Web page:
Friday I set off to Stratford-upon-Avon for the annual Shakespeare Birthday Celebrations in his home town.
No one knows exactly when Shakespeare was born on but for a long time April 23 has been the accepted date, coincidentally both the day we are sure he died on and the day celebrated in England as St George’s Day, the name-day for the country’s patron saint.
This year no one is quite sure what to call the event, since, as it seems impossible not to have noticed, 2016 marks the four hundredth anniversary of Shakespeare’s death and celebrating someone’s death doesn’t sound quite right.
So let’s call this the 400th anniversary of Shakespeare’s legacy and celebrate that.
We often talk about the astonishing nature of Shakespeare’s own imagination, that apparently limitless creativity that the novelist Alexandre Dumas described in a tone of awe: “After God, Shakespeare has created most.”
But what precisely are we celebrating? “Hamlet” and “King Lear,” “Romeo and Juliet” and “A Midsummer Night’s Dream” and all the familiar quotations, of course. But there are two Shakespeare passages that are much in my mind at the moment, neither of them well-known.
The first is from “Sir Thomas More,” a play to which Shakespeare contributed the only scene in his own handwriting to have survived. In the play, the citizens of London, fed up with the number of foreigners in the city, have gathered to demand their expulsion and Sir Thomas More tries to talk them out of their violent intentions. One tactic he tries is to make them imagine they succeed:
Imagine that you see the wretched strangers,
Their babies at their backs, with their poor luggage
Plodding to th’ports and coasts for transportation,
And that you sit as kings in your desires […]
What had you got? I’ll tell you. You had taught
How insolence and strong hand should prevail,
How order should be quelled.
The picture of the ‘strangers’ – we know them as refugees and migrants – is appallingly familiar now, an image of terrified and desperate people fleeing a country hostile to them. More’s tactic succeeds and the noisy crowd quietens. Then More goes further, asking the crowd to imagine that the King’s response to their treasonous uprising is to banish them: ‘whither would you go? / What country, by the nature of your error, / Should give you harbor?’. If they arrive in any other country in Europe, ‘why, you must needs be strangers’, and the local population might ‘Whet their detested knives against your throats’:
…what would you think
To be thus used? This is the strangers’ case,
And this your mountainish inhumanity.
We often talk about the astonishing nature of Shakespeare’s own imagination, that apparently limitless creativity that the novelist Alexandre Dumas described in a tone of awe: “After God, Shakespeare has created most.” But here, through Sir Thomas More, he asks the rioters to imagine and, by so doing, makes us imagine too, creating two visions of a future, both premised on the success of the rioters in ridding the city of the ‘strangers’.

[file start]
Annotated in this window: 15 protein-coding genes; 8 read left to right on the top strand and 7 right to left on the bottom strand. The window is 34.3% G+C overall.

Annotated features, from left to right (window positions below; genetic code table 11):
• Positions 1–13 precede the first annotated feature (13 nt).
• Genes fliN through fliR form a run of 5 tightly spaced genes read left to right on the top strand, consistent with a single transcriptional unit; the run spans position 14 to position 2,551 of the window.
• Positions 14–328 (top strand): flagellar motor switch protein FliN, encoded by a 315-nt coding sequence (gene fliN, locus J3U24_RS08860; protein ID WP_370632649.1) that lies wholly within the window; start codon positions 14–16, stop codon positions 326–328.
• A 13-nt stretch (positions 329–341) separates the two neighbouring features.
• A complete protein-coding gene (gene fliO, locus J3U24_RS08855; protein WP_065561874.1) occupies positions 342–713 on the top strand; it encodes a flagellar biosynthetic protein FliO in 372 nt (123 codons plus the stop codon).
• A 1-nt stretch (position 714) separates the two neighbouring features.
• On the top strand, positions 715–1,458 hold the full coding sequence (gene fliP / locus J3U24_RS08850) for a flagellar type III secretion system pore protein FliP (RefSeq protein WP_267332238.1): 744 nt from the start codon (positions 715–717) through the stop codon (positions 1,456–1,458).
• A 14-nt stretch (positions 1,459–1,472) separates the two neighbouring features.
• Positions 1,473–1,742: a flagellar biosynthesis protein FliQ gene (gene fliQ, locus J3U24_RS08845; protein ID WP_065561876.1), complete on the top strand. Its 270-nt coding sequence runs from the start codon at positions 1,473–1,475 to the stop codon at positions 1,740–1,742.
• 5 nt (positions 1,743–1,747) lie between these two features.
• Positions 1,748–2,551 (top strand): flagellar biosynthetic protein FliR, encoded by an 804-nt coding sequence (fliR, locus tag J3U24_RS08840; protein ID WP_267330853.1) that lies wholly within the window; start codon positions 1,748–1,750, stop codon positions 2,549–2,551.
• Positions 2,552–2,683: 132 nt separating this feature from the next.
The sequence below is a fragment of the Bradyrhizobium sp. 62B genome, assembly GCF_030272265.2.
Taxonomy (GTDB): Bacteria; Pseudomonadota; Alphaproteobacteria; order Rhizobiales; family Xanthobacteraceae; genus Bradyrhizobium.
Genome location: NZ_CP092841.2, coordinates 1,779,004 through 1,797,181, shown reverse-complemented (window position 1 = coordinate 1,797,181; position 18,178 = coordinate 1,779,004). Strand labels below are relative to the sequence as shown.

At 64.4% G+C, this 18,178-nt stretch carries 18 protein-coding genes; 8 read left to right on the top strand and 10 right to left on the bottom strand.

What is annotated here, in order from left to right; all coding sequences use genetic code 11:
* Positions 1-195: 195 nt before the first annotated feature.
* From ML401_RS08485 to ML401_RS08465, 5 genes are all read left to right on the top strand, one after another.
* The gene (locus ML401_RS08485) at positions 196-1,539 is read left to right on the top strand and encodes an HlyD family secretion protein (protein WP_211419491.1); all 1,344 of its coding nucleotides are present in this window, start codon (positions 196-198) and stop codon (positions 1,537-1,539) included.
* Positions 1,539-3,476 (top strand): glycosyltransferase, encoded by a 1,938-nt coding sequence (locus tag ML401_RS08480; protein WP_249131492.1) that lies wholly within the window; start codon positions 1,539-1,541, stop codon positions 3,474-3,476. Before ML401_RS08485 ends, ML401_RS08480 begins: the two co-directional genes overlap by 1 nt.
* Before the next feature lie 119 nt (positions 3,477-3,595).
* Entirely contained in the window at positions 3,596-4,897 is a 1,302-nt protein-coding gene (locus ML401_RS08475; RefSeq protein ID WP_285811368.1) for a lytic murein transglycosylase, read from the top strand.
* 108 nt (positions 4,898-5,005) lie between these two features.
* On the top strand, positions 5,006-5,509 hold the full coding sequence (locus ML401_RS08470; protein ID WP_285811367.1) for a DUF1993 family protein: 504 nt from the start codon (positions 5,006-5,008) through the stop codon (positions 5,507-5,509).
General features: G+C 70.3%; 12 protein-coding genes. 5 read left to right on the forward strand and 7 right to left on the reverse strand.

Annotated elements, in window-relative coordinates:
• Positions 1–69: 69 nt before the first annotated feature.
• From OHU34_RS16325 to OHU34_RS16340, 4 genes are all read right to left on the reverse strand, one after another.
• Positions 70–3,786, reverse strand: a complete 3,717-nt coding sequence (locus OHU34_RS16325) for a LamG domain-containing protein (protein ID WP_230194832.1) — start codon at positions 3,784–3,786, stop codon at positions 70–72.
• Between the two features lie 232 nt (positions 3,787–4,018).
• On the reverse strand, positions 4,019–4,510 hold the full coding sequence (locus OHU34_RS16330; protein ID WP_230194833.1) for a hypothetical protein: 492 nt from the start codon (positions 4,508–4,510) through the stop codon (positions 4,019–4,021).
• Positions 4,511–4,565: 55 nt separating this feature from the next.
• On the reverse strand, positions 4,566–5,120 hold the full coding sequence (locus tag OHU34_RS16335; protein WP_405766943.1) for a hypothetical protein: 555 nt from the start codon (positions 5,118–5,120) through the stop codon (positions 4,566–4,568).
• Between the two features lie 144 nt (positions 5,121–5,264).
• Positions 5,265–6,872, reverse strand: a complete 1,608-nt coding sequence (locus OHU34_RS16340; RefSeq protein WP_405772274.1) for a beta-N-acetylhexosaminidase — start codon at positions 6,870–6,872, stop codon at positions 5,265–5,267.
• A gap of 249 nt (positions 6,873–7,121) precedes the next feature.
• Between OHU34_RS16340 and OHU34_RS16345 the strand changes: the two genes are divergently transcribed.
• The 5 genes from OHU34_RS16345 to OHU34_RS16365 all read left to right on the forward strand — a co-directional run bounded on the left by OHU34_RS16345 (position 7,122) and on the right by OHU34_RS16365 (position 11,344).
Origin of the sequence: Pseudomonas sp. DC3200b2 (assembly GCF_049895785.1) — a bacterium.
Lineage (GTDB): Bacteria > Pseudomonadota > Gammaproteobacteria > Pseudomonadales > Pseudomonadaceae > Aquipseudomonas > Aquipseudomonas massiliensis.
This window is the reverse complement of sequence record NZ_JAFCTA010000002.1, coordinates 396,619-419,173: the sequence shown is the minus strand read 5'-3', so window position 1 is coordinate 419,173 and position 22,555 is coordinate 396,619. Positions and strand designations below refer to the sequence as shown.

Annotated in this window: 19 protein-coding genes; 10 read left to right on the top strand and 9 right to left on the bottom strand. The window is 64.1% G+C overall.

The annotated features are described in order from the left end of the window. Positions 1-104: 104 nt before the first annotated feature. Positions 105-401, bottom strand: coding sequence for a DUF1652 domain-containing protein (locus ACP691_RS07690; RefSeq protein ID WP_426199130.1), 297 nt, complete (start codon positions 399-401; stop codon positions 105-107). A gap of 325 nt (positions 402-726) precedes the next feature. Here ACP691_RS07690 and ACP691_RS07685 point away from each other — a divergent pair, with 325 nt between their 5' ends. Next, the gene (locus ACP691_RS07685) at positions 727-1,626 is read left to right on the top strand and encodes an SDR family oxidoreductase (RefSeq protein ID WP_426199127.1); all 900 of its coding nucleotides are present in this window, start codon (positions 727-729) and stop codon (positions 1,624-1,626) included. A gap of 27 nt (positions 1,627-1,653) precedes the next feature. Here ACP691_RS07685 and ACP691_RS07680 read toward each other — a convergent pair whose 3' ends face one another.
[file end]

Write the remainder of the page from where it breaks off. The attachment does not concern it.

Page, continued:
It is the second vision, of the protesters themselves becoming ‘strangers’, that is the one that sticks with me.
As I watch and listen on television to those across Europe and across the U.S. who would lock their gates against all outsiders, I have some sympathy with their multiple fears, not least the fear of terrorism that Shakespeare’s Londoners did not have a reason to feel.
But Shakespeare makes us move from the secure response of sympathy to the much more difficult one of empathy, of feeling what it would mean to be that other person, of exchanging our position for theirs in ways that go far beyond simply recognizing our common humanity, imagining instead becoming ‘strangers’ desperate for a new home and acceptance by the local population.
By achieving what he asks of us, we do not necessarily define what should be done but we can change the frame of mind within which those decisions could be taken.
For my second moment I move from the migrant crisis to an election. At one point in “Coriolanus,” when the hero, as part of the political process of election to being a consul of Rome, has to stand in the marketplace, asking the citizens to give him their votes, he asks one of them what is ‘the price of th’consulship’, he gets an unexpected answer: ‘The price is to ask it kindly.’
Coriolanus thinks the citizen means he has to ask nicely, to say please, to be humble as opposed to his usual arrogant contempt for the ordinary people. But the citizen – and Shakespeare – is asking for something more: for Coriolanus to accept that he is of the same kind, that he is like them and not a different order of human being simply through his status.
Politicians of both parties always claim to be like the voters but I don’t trust their rhetoric. If they acknowledged our likeness, they wouldn’t make their stump speeches into the performances they are. Like Coriolanus in the market-place asking for the plebeians’ ‘voices’, those wanting to get elected have to go through civic rituals as persuasively as they can but I rarely see signs that they know the true price of asking ‘kindly’.
When I watch the parade wind through the streets of Stratford-upon-Avon this weekend, unfurling flags of many nations, it is the power of moments like these that I shall be thinking of, language that reminds me of the global legacy of the small town’s greatest son and, for all the kitsch of the event, I’ll know how much that legacy deserves celebrating.
Professor Peter D. Holland is the McMeel Family Chair in Shakespeare Studies and Associate Dean for the Arts at the University of Notre Dame’s College of Arts and Letters. For more, click here.